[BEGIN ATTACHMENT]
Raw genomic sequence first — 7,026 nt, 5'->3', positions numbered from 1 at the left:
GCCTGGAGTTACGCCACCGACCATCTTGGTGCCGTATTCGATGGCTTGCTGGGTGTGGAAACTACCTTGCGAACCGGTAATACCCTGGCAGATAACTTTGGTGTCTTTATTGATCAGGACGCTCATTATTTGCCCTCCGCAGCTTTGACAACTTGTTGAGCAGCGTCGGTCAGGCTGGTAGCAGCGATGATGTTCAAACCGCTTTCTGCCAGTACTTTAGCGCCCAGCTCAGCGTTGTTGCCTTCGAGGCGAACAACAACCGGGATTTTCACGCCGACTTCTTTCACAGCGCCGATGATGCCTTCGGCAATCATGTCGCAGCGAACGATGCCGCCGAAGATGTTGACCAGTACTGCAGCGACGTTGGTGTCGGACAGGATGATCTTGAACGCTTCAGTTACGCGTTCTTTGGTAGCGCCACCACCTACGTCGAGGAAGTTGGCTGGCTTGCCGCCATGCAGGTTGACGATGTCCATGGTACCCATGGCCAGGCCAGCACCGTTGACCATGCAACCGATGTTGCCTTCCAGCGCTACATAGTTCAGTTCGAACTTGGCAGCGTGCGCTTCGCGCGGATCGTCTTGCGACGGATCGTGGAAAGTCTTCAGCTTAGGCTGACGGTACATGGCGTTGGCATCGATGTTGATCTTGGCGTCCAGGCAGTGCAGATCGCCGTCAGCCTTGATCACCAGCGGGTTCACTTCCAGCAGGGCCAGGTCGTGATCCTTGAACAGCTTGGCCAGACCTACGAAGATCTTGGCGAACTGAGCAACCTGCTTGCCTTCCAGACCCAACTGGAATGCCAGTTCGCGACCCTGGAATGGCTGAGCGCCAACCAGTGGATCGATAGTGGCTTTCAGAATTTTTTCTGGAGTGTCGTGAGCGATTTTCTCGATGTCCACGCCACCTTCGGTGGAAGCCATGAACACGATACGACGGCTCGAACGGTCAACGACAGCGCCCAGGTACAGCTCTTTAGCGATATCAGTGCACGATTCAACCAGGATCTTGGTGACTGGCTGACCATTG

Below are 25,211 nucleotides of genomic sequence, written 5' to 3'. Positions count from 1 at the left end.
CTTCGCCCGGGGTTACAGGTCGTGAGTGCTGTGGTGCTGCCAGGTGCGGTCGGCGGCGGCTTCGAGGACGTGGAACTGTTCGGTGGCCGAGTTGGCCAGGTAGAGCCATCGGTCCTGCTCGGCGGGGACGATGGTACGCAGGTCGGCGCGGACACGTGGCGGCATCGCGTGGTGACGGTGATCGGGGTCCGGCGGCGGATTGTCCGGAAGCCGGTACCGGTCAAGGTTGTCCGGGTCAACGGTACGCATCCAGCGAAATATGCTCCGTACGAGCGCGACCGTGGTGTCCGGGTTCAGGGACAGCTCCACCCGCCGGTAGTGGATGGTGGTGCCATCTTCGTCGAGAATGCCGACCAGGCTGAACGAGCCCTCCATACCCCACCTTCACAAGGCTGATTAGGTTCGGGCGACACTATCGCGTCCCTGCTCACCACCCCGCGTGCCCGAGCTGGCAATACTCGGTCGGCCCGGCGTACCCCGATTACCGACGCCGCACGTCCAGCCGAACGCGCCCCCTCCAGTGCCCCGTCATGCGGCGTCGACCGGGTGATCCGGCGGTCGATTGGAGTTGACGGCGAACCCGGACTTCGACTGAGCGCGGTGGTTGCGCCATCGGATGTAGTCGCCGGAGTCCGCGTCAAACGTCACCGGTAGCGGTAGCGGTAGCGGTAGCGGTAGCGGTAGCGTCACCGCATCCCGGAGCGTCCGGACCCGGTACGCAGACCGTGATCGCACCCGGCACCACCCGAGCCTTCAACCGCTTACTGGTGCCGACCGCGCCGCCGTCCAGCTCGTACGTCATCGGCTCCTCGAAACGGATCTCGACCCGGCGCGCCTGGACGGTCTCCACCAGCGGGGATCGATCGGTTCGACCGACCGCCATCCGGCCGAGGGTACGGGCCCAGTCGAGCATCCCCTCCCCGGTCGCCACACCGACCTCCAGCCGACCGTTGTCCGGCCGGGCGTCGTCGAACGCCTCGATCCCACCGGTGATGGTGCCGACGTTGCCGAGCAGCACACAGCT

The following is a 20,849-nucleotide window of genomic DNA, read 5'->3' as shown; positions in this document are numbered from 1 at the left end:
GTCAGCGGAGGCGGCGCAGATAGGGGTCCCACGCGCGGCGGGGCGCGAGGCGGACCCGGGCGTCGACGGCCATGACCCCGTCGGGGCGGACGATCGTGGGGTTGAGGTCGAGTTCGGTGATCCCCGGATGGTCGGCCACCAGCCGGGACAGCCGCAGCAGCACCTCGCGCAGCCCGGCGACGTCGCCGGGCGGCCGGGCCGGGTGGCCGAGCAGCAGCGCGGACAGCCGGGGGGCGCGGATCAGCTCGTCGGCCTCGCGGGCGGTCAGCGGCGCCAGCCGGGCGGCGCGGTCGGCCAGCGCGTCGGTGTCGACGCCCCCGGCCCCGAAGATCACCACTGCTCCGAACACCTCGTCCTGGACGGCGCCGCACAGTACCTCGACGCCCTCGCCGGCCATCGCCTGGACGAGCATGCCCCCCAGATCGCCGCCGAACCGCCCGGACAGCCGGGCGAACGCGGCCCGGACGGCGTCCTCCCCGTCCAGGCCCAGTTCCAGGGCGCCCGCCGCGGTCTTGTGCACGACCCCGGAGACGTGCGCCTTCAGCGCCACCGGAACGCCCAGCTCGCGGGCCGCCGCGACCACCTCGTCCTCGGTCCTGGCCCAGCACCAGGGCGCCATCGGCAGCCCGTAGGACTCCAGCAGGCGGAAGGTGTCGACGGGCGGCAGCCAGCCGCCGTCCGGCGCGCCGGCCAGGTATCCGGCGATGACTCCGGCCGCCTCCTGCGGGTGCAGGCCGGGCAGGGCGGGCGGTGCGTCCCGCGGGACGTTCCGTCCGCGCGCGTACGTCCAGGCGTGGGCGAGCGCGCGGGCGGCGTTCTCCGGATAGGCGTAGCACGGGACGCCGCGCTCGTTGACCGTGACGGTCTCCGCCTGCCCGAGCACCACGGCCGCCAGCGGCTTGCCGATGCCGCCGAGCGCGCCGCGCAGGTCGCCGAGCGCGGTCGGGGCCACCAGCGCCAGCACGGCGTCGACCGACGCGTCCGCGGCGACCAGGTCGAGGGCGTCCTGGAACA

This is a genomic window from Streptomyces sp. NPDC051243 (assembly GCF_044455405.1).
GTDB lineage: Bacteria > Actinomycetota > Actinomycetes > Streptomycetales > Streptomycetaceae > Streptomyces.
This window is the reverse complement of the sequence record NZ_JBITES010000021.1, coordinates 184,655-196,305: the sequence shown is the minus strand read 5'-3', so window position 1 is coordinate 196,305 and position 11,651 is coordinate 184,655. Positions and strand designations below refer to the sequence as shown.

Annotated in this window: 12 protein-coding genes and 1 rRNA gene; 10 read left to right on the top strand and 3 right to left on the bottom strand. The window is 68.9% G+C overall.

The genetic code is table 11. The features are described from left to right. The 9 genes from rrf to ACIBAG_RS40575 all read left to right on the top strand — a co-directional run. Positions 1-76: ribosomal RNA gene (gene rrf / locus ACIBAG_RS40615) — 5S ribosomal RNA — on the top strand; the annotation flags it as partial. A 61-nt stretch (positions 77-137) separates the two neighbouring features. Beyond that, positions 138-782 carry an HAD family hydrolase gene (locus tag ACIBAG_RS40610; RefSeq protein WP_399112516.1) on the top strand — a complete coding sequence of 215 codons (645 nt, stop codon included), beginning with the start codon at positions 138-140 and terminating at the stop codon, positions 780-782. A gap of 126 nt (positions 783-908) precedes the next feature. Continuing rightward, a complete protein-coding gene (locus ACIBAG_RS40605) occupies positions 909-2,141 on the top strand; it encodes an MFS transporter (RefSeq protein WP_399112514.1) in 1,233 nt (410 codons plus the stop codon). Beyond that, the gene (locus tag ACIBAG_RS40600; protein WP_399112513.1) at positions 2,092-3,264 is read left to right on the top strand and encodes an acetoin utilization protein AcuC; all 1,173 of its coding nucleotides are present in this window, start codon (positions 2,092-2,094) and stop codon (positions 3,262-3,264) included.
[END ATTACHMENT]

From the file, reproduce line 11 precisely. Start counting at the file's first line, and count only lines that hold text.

The genetic code is table 11. The features are described from left to right. The 9 genes from rrf to ACIBAG_RS40575 all read left to right on the top strand — a co-directional run. Positions 1-76: ribosomal RNA gene (gene rrf / locus ACIBAG_RS40615) — 5S ribosomal RNA — on the top strand; the annotation flags it as partial. A 61-nt stretch (positions 77-137) separates the two neighbouring features. Beyond that, positions 138-782 carry an HAD family hydrolase gene (locus tag ACIBAG_RS40610; RefSeq protein WP_399112516.1) on the top strand — a complete coding sequence of 215 codons (645 nt, stop codon included), beginning with the start codon at positions 138-140 and terminating at the stop codon, positions 780-782. A gap of 126 nt (positions 783-908) precedes the next feature. Continuing rightward, a complete protein-coding gene (locus ACIBAG_RS40605) occupies positions 909-2,141 on the top strand; it encodes an MFS transporter (RefSeq protein WP_399112514.1) in 1,233 nt (410 codons plus the stop codon). Beyond that, the gene (locus tag ACIBAG_RS40600; protein WP_399112513.1) at positions 2,092-3,264 is read left to right on the top strand and encodes an acetoin utilization protein AcuC; all 1,173 of its coding nucleotides are present in this window, start codon (positions 2,092-2,094) and stop codon (positions 3,262-3,264) included.